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2. What did you want to know at thirteen?
Travels with Charley, volume two
Thanks for subscribing to Travels with Charley. I send these dispatches around once a month, writing on four different fronts: where I’m living, what I’m reading (lines I’m adding to my commonplace book this month), what I’m wondering (questions for future stories), and what I’m writing. If you feel moved to write back, the questions are genuine! I’d love to hear from you.
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Where I’m living
Hello from a tiny town in the Colorado Rockies, where I’m either skiing, working in front of the fire, or soaking in the sulfur hot springs four blocks away. Town includes a post office, a drive-through pie restaurant, and an old-timey candy store, the kind where you can also buy a fill-your-own-bag of rocks (remember those?).
What I’m reading
Álvaro Enrigue, who writes like if Roberto Bolaño got high, got a fit of the giggles, and got lost in a Caravaggio exhibit (Sudden Death):
Descriptions of works of art, like descriptions of dreams, halt stories and sap their strength. A work of art can be part of the story only if it alters the line of history as it’s being drawn, and yet if a work of art, like a dream, is worth remembering, it’s precisely because it represents a blind spot for history. Art and dreams don’t stick with us because they have the capacity to move things along, but because they stop the world: they function as a parenthesis, a dyke, a moment of rest.
N. Scott Momaday, who imbues sensuality into a motion, a breeze, the swing of an axe (House Made of Dawn):
She had never seen a man put his back to his work before. Always there had been a kind of resistance, an angle of motion or of will. But it was different with him; he gave himself up to it. He took up the axe easily, and his strokes were clean and deep. The bit fell into the flesh of the wood and the flesh curled and spun away. He worked rocking on his hips, his feet set wide apart and his neck bowed and swollen out. She watched, full of wonder, taking his motion apart. He raised the axe, drawing the curve of the handle out and across his waist, sliding back his hand until it lay against the black metal wedge; then his shoulders turned and wound up the spine. There was an instant in which the coil of his body was set and all his strength was poised in the breach of time, then the infinite letting go. He leaned into the swing and drove; the blade flashed and struck, and the wood gaped open. Angela caught her breath and said, “I see.” A soft breeze blew in at the window and touched her hair at the temples. The sunlight struck silver on the leaves of the fruit trees, and she grew restless and intent.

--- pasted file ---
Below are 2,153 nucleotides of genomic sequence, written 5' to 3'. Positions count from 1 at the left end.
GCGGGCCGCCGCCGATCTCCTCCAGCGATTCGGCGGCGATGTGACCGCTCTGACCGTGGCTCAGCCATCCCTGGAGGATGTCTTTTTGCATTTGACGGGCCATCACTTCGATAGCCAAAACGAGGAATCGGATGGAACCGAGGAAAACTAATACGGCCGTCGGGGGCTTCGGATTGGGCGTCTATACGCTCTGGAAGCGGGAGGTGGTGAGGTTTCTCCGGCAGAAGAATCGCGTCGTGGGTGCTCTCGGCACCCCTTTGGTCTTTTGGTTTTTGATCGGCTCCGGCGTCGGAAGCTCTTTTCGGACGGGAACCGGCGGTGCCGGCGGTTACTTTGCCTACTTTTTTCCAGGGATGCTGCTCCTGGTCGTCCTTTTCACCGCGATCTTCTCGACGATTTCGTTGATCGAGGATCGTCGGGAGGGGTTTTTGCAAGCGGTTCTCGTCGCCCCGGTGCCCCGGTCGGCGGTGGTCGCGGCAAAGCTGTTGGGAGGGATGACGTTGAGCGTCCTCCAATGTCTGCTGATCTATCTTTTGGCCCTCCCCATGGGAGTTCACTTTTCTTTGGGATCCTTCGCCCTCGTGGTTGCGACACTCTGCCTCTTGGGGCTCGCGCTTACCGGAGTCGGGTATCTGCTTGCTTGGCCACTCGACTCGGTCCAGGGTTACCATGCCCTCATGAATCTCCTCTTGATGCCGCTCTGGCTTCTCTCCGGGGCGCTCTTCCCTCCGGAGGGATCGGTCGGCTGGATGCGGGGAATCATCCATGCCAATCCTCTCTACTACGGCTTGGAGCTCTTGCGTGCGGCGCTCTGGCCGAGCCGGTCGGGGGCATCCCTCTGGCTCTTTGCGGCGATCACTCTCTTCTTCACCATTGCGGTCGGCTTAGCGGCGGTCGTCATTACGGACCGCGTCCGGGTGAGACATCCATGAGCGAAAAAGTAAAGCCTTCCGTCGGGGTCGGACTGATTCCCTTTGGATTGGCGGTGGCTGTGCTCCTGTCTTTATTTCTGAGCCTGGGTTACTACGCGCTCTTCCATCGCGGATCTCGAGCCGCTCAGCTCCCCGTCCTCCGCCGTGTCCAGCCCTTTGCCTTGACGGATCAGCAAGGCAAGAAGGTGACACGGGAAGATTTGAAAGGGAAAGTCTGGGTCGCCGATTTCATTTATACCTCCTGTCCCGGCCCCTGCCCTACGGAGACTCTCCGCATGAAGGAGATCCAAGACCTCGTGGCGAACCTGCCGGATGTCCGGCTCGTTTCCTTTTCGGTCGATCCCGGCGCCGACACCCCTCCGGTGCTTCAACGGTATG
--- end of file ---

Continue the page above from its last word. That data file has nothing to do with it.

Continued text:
Laurie Colwin, one of the writers (alongside Dorothy Parker) I most wish I could hear gossip from. Read this description and tell me you don’t see poor Arleen perfectly (Passion and Affect):
Arleen Solidark, stiffly peruked, extended her bosom over counter two. She had daggerlike nails that were painted a silvery peach. Harry knew that her husband was allergic to cats.
Danyel Smith’s rhythmic, poetic profile of SZA (Sad Girl Music heir to Bessie Smith, Sarah Vaughan, Sade), a lyrical exploration of what happens when an outsider with an outlet is pushed to the edge:
The tension blistered. In my 50s, I still have in me a bit of the girl on the back of some boy’s Ninja bike, going 80 miles an hour in shorts and sandals. It feels like freedom when falling would not be the worst outcome. And no one can touch you, because they’re too scared to even come close.
… The pain of you-can’t-sit-with-us tattoos your soul. It can send you into a cave of depression. It can be the stupid thing that didn’t kill you but pushes you to emit protagonist energy worthy of adoration and hate. It can make you write and sing what you want when you want because — you know what? Eat dirt. Pay me. Love me. Know by heart my every lilting, diffused enunciation. Shudder beneath my raw blue soundclouds.
What I’m wondering
What did you want to know, but not know how to ask, when you were in middle school? What do you wish you could tell your younger self about puberty?
What do you love most about where you live? If you could have one thing you miss—a jazz club, a bathtub, a family member nearby—what would it be?
What’s a lucky superstition you do? (Tie your left sneaker first? Listen to a specific song before a job interview?)
What I’m writing
I wrote the cover story for the latest issue of ACLU Magazine, “Separate and Unequal,” about how the Pittsburg, California school district segregates and discriminates against Black students and English learners. I’m very grateful to kids and families for opening up to me for this story, and to the very talented Anuj Shrestha for the illustrations. (He also brilliantly illustrated the climate project from The New York Times Magazine that I worked on last fall, which was just nominated for an ASME.)
For The New York Times for Kids, I wrote about newcomer classrooms, which are for students who have been in the U.S. for less than three years. These kids from wildly different backgrounds—from Afghanistan, El Salvador, Bangladesh, Ukraine, Yemen—help each other adjust and figure out how to be a kid in America. Find the story in print in the Times this Sunday, February 26.